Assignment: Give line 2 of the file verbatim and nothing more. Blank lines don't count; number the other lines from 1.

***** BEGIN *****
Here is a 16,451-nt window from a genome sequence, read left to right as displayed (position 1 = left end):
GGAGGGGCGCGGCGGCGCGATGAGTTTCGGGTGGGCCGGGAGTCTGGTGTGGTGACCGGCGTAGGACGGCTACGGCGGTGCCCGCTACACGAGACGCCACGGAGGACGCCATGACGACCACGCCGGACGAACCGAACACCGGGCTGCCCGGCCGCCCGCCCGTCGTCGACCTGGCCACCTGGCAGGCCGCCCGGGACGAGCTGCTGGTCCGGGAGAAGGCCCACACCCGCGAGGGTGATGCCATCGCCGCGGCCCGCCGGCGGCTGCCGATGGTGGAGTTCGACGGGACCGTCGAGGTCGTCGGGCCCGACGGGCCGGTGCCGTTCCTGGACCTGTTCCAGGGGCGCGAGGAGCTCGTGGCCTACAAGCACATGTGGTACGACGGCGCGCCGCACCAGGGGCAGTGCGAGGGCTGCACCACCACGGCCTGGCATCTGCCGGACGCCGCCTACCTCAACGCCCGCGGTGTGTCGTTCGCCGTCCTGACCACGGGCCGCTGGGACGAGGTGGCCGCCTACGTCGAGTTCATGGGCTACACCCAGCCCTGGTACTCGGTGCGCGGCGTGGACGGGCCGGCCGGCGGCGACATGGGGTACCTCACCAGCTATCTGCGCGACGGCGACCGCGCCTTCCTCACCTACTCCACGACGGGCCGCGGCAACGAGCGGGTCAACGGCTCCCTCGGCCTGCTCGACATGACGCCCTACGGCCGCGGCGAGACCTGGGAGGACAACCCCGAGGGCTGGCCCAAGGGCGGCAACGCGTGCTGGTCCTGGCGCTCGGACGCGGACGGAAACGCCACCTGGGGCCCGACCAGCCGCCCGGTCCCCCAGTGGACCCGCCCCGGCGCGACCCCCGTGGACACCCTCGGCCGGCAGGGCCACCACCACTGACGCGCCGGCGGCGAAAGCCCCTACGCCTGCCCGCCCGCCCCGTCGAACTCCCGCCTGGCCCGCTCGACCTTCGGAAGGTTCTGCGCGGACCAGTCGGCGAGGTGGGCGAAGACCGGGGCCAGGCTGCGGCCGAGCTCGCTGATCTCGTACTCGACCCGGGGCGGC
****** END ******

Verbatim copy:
GGAGGGGCGCGGCGGCGCGATGAGTTTCGGGTGGGCCGGGAGTCTGGTGTGGTGACCGGCGTAGGACGGCTACGGCGGTGCCCGCTACACGAGACGCCACGGAGGACGCCATGACGACCACGCCGGACGAACCGAACACCGGGCTGCCCGGCCGCCCGCCCGTCGTCGACCTGGCCACCTGGCAGGCCGCCCGGGACGAGCTGCTGGTCCGGGAGAAGGCCCACACCCGCGAGGGTGATGCCATCGCCGCGGCCCGCCGGCGGCTGCCGATGGTGGAGTTCGACGGGACCGTCGAGGTCGTCGGGCCCGACGGGCCGGTGCCGTTCCTGGACCTGTTCCAGGGGCGCGAGGAGCTCGTGGCCTACAAGCACATGTGGTACGACGGCGCGCCGCACCAGGGGCAGTGCGAGGGCTGCACCACCACGGCCTGGCATCTGCCGGACGCCGCCTACCTCAACGCCCGCGGTGTGTCGTTCGCCGTCCTGACCACGGGCCGCTGGGACGAGGTGGCCGCCTACGTCGAGTTCATGGGCTACACCCAGCCCTGGTACTCGGTGCGCGGCGTGGACGGGCCGGCCGGCGGCGACATGGGGTACCTCACCAGCTATCTGCGCGACGGCGACCGCGCCTTCCTCACCTACTCCACGACGGGCCGCGGCAACGAGCGGGTCAACGGCTCCCTCGGCCTGCTCGACATGACGCCCTACGGCCGCGGCGAGACCTGGGAGGACAACCCCGAGGGCTGGCCCAAGGGCGGCAACGCGTGCTGGTCCTGGCGCTCGGACGCGGACGGAAACGCCACCTGGGGCCCGACCAGCCGCCCGGTCCCCCAGTGGACCCGCCCCGGCGCGACCCCCGTGGACACCCTCGGCCGGCAGGGCCACCACCACTGACGCGCCGGCGGCGAAAGCCCCTACGCCTGCCCGCCCGCCCCGTCGAACTCCCGCCTGGCCCGCTCGACCTTCGGAAGGTTCTGCGCGGACCAGTCGGCGAGGTGGGCGAAGACCGGGGCCAGGCTGCGGCCGAGCTCGCTGATCTCGTACTCGACCCGGGGCGGC